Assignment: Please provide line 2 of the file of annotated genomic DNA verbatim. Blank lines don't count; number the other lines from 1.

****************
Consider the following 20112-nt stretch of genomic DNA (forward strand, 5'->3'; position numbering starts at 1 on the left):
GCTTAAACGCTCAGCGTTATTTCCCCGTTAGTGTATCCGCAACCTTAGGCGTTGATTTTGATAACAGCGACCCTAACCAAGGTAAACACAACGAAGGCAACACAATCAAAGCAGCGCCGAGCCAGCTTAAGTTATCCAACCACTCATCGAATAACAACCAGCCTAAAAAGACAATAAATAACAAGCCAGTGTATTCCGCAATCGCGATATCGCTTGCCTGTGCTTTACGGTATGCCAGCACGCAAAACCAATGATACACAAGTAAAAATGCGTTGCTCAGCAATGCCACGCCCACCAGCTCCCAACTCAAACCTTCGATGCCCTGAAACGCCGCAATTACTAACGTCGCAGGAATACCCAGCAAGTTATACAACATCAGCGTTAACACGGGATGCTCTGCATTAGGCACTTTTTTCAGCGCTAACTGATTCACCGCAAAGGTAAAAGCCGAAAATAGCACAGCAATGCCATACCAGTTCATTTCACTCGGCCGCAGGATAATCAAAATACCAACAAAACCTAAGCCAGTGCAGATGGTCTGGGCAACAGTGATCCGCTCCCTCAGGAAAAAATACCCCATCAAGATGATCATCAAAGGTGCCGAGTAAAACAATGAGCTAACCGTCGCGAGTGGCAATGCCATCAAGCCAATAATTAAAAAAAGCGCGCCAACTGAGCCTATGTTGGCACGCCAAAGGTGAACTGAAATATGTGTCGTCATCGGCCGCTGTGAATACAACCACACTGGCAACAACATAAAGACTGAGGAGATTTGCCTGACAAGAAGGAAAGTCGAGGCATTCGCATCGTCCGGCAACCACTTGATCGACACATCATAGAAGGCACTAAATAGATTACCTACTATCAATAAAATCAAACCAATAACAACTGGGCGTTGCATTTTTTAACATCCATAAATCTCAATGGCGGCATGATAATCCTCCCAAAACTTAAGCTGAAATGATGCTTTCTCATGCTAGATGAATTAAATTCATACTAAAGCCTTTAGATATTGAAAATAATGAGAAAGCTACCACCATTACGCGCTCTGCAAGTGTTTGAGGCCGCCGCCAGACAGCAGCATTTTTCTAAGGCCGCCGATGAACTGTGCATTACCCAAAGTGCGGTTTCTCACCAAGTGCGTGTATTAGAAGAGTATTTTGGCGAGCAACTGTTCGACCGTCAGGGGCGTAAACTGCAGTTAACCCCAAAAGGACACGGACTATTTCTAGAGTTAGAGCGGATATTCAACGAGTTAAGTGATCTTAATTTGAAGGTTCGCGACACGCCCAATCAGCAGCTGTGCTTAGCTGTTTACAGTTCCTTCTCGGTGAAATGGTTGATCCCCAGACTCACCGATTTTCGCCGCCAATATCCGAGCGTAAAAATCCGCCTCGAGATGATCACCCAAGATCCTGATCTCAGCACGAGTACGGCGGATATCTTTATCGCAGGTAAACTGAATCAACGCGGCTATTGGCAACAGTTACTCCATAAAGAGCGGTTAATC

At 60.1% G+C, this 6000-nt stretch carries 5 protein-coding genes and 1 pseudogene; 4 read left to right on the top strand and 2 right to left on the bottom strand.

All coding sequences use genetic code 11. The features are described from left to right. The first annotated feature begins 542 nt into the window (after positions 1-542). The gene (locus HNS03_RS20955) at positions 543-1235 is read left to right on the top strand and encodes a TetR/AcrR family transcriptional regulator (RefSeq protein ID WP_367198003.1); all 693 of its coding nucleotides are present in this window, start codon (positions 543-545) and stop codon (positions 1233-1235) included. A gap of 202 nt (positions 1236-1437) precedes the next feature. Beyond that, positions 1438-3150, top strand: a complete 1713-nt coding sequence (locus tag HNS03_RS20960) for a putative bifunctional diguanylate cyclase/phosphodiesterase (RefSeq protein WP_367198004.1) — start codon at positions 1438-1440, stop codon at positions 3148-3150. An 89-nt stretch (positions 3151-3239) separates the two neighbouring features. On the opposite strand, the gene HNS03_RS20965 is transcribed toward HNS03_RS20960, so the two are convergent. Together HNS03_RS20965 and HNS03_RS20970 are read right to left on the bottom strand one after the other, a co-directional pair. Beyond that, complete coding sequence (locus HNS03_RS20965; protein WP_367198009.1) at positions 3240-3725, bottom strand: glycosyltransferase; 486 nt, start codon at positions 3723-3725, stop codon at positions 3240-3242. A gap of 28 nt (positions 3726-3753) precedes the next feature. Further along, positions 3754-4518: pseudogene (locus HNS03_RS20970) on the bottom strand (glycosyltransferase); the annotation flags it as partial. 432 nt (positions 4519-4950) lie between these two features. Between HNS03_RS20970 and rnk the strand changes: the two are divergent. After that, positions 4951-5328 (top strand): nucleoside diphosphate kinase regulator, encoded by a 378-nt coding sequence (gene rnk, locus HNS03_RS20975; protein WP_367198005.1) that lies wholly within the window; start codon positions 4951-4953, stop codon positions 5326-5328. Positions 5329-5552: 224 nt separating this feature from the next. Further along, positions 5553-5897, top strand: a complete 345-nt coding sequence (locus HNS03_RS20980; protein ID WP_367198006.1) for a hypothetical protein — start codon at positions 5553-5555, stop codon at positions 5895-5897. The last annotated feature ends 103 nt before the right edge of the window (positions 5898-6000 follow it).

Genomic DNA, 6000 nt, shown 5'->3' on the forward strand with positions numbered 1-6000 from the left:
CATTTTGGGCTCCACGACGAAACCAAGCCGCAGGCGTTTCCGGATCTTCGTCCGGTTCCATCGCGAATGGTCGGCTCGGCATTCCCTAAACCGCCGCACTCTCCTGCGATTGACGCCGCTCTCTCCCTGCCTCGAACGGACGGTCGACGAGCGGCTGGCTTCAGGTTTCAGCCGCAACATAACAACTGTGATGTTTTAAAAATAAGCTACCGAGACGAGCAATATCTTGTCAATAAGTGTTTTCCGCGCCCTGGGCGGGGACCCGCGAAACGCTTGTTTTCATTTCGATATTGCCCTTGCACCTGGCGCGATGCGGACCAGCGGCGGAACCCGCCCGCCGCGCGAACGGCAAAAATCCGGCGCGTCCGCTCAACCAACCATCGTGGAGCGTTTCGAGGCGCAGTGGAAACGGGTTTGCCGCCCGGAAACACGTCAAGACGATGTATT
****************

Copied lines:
GCTTAAACGCTCAGCGTTATTTCCCCGTTAGTGTATCCGCAACCTTAGGCGTTGATTTTGATAACAGCGACCCTAACCAAGGTAAACACAACGAAGGCAACACAATCAAAGCAGCGCCGAGCCAGCTTAAGTTATCCAACCACTCATCGAATAACAACCAGCCTAAAAAGACAATAAATAACAAGCCAGTGTATTCCGCAATCGCGATATCGCTTGCCTGTGCTTTACGGTATGCCAGCACGCAAAACCAATGATACACAAGTAAAAATGCGTTGCTCAGCAATGCCACGCCCACCAGCTCCCAACTCAAACCTTCGATGCCCTGAAACGCCGCAATTACTAACGTCGCAGGAATACCCAGCAAGTTATACAACATCAGCGTTAACACGGGATGCTCTGCATTAGGCACTTTTTTCAGCGCTAACTGATTCACCGCAAAGGTAAAAGCCGAAAATAGCACAGCAATGCCATACCAGTTCATTTCACTCGGCCGCAGGATAATCAAAATACCAACAAAACCTAAGCCAGTGCAGATGGTCTGGGCAACAGTGATCCGCTCCCTCAGGAAAAAATACCCCATCAAGATGATCATCAAAGGTGCCGAGTAAAACAATGAGCTAACCGTCGCGAGTGGCAATGCCATCAAGCCAATAATTAAAAAAAGCGCGCCAACTGAGCCTATGTTGGCACGCCAAAGGTGAACTGAAATATGTGTCGTCATCGGCCGCTGTGAATACAACCACACTGGCAACAACATAAAGACTGAGGAGATTTGCCTGACAAGAAGGAAAGTCGAGGCATTCGCATCGTCCGGCAACCACTTGATCGACACATCATAGAAGGCACTAAATAGATTACCTACTATCAATAAAATCAAACCAATAACAACTGGGCGTTGCATTTTTTAACATCCATAAATCTCAATGGCGGCATGATAATCCTCCCAAAACTTAAGCTGAAATGATGCTTTCTCATGCTAGATGAATTAAATTCATACTAAAGCCTTTAGATATTGAAAATAATGAGAAAGCTACCACCATTACGCGCTCTGCAAGTGTTTGAGGCCGCCGCCAGACAGCAGCATTTTTCTAAGGCCGCCGATGAACTGTGCATTACCCAAAGTGCGGTTTCTCACCAAGTGCGTGTATTAGAAGAGTATTTTGGCGAGCAACTGTTCGACCGTCAGGGGCGTAAACTGCAGTTAACCCCAAAAGGACACGGACTATTTCTAGAGTTAGAGCGGATATTCAACGAGTTAAGTGATCTTAATTTGAAGGTTCGCGACACGCCCAATCAGCAGCTGTGCTTAGCTGTTTACAGTTCCTTCTCGGTGAAATGGTTGATCCCCAGACTCACCGATTTTCGCCGCCAATATCCGAGCGTAAAAATCCGCCTCGAGATGATCACCCAAGATCCTGATCTCAGCACGAGTACGGCGGATATCTTTATCGCAGGTAAACTGAATCAACGCGGCTATTGGCAACAGTTACTCCATAAAGAGCGGTTAATC